By Mollie Hemingway – The Federalist
The hypocrisy of Democrats, and their media allies, is on prominent display in their handling of sexual assault allegation against Joe Biden versus their treatment of Brett Kavanaugh. Another example of the hypocrisy relates to the demand, or lack thereof, for documents related to the official government work of the two men.
Until they switched at the last minute to Christine Blasey Ford’s allegation, Democrats’ main message and procedural complaint against Kavanaugh was that they needed to review millions of public records from his time of service in the executive branch. It was the basis for their theatrics in the first round of nomination hearings in the Senate Judiciary Committee. At issue was whether these documents were covered by executive privilege, and what kind of precedent it would create to be exchanging these documents between the branches of government. It wasn’t a new argument, but one that rears its head in confirmation battles.
For example, Cory Booker stunned the Senate Judiciary Committee on September 6, 2018, by announcing even before questioning began that he would violate Senate rules by releasing emails that had been marked “committee confidential.” His “Spartacus” moment, as he called it, followed months of battles over how many of documents related to Kavanaugh’s work for the president had to be turned over to the committee.
Committees usually seek paperwork when they’re trying to learn more about nominees whose judicial views are unclear. That wasn’t the case with Kavanaugh, who had spent 12 years as a prominent federal judge, with 307 opinions of his to peruse.
If senators were curious about Kavanaugh’s judicial opinions, they could simply read them. By contrast, when Elena Kagan was nominated to the Court by Barack Obama, she had no opinions to her name and limited writings because she had never served as a judge. Her paperwork during her time in the executive branch was of relatively more importance.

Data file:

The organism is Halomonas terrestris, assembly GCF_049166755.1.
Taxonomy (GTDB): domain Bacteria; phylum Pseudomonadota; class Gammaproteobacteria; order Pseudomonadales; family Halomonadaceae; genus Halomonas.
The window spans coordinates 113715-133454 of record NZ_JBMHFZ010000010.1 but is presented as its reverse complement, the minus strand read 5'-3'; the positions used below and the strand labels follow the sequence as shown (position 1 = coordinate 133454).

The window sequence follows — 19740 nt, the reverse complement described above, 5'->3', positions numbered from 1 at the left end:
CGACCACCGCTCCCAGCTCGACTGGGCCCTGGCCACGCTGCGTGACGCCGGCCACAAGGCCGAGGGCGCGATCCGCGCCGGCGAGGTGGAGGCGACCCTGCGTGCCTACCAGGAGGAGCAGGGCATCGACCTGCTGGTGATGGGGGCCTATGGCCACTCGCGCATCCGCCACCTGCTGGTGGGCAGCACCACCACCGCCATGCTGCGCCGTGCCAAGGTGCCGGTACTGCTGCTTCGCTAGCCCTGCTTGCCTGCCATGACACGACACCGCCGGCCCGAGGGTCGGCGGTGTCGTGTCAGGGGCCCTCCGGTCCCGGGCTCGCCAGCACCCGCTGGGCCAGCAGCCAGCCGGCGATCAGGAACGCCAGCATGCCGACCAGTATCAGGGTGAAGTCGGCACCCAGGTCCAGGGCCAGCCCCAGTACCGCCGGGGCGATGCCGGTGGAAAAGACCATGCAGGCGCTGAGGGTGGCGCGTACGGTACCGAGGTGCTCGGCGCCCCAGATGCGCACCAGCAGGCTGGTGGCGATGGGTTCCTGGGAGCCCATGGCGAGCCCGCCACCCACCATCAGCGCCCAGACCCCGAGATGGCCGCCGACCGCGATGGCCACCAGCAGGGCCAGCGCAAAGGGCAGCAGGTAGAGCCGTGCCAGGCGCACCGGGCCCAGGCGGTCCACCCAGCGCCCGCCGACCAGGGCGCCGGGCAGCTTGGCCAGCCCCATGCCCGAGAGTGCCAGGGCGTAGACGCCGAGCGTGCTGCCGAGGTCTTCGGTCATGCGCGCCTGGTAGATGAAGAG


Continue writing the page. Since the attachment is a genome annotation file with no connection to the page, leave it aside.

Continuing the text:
Paperwork from early in Kavanaugh’s career as a government lawyer and presidential aide said less about how he’d be as a judge than the 12 years he spent as a federal judge. Beyond that, Kavanaugh had more papers in the government record than other nominees. He’d served on Ken Starr’s Whitewater investigation, in the White House counsel’s office, and as staff secretary in the George W. Bush White House.
Technically staff secretaries have millions of papers come across their desk, even if they have nothing to do with the authorship of those papers. Nonetheless, Charles Grassley set about obtaining those papers because Democrats on the Senate Judiciary Committee said they needed to review them.
All papers had to go through multiple presidential reviews on account of how they affected multiple presidencies. The Whitewater papers, having previously been combed over, were easiest to produce and showed Kavanaugh in a favorable light. He had argued against releasing personally embarrassing details about President William Jefferson Clinton’s sexual misconduct, for example.
Grassley hired an “e-discovery” firm, marking the first time such techniques would be used in a Supreme Court confirmation process. He put together a team of dozens of staffers to go through the documents, working out of a windowless, rat-infested, cinder-block suite in the basement of the Senate’s Dirksen Office Building. Democrats still claimed it wasn’t enough.
Senate Minority Leader Chuck Schumer held a press conference on July 31, joined by Dick Durbin and Dianne Feinstein and assorted leaders of left-wing activist groups. He posed with a small pile of empty boxes labeled “missing records” and said he wanted to see them filled with Kavanaugh’s papers from his time as White House staff secretary.
“I want to make clear, for just a sec, how aggressive the obstruction is,” Schumer said.
A few days later, Republicans posed with 167 boxes representing the hundreds of thousands of pages that were being made available to the committee in easy-to-search digital form.
“If you were to stack up all these pages, it would be taller than the Big Ben, taller than the Statue of Liberty, taller than the Capitol dome, and taller than the Taj Mahal,” noted Sen. Thom Tillis of North Carolina. “I think it’s more than enough for the Democrats to make a rational decision about supporting Judge Kavanaugh.”
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